The Mercury Music Prize may not be the most well-known honour that can be bestowed on a band, but lately it’s been said by more than a few people that the artists being nominated for the title are getting more and more underwhelming with each year that passes.

Sheffield’s Arctic Monkeys, the BBC’s Sound of 2011 James Blake and music legend David Bowie have all made the 2013 shortlist, and whilst there are a lot of very talented musicians rubbing shoulders here all of the nominees seem a little on the safe side, with no ‘controversial’ or ‘surprising’ acts making the cut. While many will profess love for David Bowie, it’s a likely bet that the majority haven’t listened to his album in full or indeed any of the albums nominated this year; just a few singles here and there.

Arctic Monkeys

YORKSHIRE LADS: Sheffield’s Arctic Monkeys lead the nominations despite only releasing ‘AM’ this week. Photo (c) Promo.

In fact the only nominee listed that I think deserve to win are Savages – an all-female band of excellent role models for UK feminism, that released an album challenging people’s perceptions of women in the music industry. Fellow feminist Kate Nash was surely deserving of a nomination for the incredible Girl Talk album, that has helped a wave of teenage girls get into the alternative music scene, but somehow missed out. However Laura Marling has made the list again, and having listened to the work of art that is Once I Was An Eagle, I really do believe that it should be celebrated as a great contender to take the prize.

My biggest gripes with this year’s list are the nominations of dance acts Rudimental and Disclosure. Not that I don’t think their albums are deserving of recognition; quite the contrary, but it seems a very fickle decision to try and pander to the needs of every living soul on the planet.


QUESTIONABLE NOMINEES: The inclusion of Disclosure in the shortlist has surprised many critics across the blogosphere. Photo (c) Promo.

Daughter, London Grammar, King Krule, Peace and Palma Violets are all startling omissions, whilst the Arctic Monkeys got nominated despite their new and nominated album AM only being out for precisely one day and 17 hours when this year’s shortlist was announced. Where’s the emerging talent that people can usually discover at the Mercury Prize gigs? As much as I love Arctic Monkeys, they have no place on the list this year.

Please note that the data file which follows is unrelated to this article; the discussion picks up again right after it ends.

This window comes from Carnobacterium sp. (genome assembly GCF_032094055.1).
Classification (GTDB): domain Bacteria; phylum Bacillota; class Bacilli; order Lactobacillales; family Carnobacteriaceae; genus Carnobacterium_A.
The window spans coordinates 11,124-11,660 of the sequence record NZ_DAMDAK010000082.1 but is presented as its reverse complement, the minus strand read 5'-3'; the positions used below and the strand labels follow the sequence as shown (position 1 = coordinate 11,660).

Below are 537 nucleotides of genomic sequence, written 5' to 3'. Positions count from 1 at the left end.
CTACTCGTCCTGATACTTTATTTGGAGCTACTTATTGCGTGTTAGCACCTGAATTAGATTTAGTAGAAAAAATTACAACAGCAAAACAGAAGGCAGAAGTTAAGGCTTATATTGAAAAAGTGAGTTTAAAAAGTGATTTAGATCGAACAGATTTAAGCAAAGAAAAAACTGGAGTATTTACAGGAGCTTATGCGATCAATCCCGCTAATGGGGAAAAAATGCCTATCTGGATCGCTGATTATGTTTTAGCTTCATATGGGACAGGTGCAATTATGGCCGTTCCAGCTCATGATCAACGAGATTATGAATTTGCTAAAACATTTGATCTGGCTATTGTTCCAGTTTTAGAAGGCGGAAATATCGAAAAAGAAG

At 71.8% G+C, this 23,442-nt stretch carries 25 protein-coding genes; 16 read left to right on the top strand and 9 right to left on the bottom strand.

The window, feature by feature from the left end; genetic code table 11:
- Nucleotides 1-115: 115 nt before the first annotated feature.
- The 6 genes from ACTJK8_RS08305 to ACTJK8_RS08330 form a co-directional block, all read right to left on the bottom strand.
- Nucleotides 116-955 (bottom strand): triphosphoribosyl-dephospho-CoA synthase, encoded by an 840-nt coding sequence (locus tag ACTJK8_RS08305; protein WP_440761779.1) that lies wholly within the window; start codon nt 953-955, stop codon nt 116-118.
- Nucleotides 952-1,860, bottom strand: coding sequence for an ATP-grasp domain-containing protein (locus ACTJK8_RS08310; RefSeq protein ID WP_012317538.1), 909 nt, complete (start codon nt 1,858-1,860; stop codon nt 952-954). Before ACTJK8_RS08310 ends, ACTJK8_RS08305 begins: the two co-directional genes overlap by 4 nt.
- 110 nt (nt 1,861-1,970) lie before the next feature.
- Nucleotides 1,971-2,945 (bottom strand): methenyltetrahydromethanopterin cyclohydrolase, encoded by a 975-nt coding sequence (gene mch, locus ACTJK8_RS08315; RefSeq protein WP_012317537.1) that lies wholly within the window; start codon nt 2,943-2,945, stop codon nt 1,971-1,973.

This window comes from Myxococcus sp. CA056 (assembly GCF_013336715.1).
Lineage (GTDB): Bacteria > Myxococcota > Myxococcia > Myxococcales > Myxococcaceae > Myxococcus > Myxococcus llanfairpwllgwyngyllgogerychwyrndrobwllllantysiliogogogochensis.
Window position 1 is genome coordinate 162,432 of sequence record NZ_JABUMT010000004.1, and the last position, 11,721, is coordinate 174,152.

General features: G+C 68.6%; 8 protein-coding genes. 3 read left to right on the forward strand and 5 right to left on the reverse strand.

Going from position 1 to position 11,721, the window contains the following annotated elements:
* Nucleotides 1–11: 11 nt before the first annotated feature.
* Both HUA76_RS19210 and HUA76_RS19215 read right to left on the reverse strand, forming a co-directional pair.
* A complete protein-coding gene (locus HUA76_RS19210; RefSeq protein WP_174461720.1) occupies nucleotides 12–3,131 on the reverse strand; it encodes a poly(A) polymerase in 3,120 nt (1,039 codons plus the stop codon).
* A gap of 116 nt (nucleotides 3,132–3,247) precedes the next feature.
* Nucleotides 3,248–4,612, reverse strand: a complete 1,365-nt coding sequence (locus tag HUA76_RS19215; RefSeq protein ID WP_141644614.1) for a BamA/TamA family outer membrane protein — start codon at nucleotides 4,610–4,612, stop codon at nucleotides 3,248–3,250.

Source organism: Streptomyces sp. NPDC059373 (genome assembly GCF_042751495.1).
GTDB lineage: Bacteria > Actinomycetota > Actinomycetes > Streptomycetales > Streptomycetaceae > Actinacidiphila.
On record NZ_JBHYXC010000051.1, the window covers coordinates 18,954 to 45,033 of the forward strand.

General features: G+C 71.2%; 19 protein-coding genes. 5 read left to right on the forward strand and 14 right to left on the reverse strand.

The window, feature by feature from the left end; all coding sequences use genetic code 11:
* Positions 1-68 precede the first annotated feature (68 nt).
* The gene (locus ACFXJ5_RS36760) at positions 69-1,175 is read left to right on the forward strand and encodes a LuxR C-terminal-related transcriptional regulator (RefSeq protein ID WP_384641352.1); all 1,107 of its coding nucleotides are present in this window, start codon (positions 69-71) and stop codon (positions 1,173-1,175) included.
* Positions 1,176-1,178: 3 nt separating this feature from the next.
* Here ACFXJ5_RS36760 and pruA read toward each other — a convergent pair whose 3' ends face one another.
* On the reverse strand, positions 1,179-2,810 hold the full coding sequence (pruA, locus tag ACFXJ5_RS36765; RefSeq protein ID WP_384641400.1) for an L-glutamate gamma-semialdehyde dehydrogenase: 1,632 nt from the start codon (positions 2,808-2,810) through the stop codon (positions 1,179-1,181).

Foals are strong contenders for the win this year, as their latest LP Holy Fire really captured that perfect album formula. As well as putting out a great album they have toured endlessly this year, giving as many people as possible the opportunity to hear their newest record properly. That’s the spirit that the Mercury Prize should be attempting to capture, instead of simply increasing record sales for moderately popular guitar bands.


STRONG CONTENDERS: Foals are the early favourites to take the prize home for their album ‘Holy Fire’. Photo (c) Promo.

All in all, whilst the list is once again very hard to judge between the bands nominated, the sparkle of the Mercury Prize is waning and music fans are becoming less tolerant of the token categories. At least in this year’s list we seem to have finally moved on from an unknown jazz act being thrown into the mix. Only time will tell if the Mercury Prize will become another victim of people only listening to singles and not full albums. I think that’s the real issue with the Mercury Prize, but unfortunately one that cannot be resolved so easily. To be honest, it only has itself to blame for its somewhat diminishing credibility.

Barclaycard Mercury Prize 2013 – Albums of the Year Shortlist: 

Arctic Monkeys – AM
James Blake – Overgrown
David Bowie – The Next Day
Jake BuggJake Bugg
Disclosure – Settle
Foals – Holy Fire
Jon Hopkins – Immunity
Laura Marling – Once I Was An Eagle
Laura Mvula – Sing To The Moon
Rudimental – Home
Savages – Silence Yourself
Villagers – {Awayland}

If you have a couple more minutes to spare, why not check out the past week’s other content?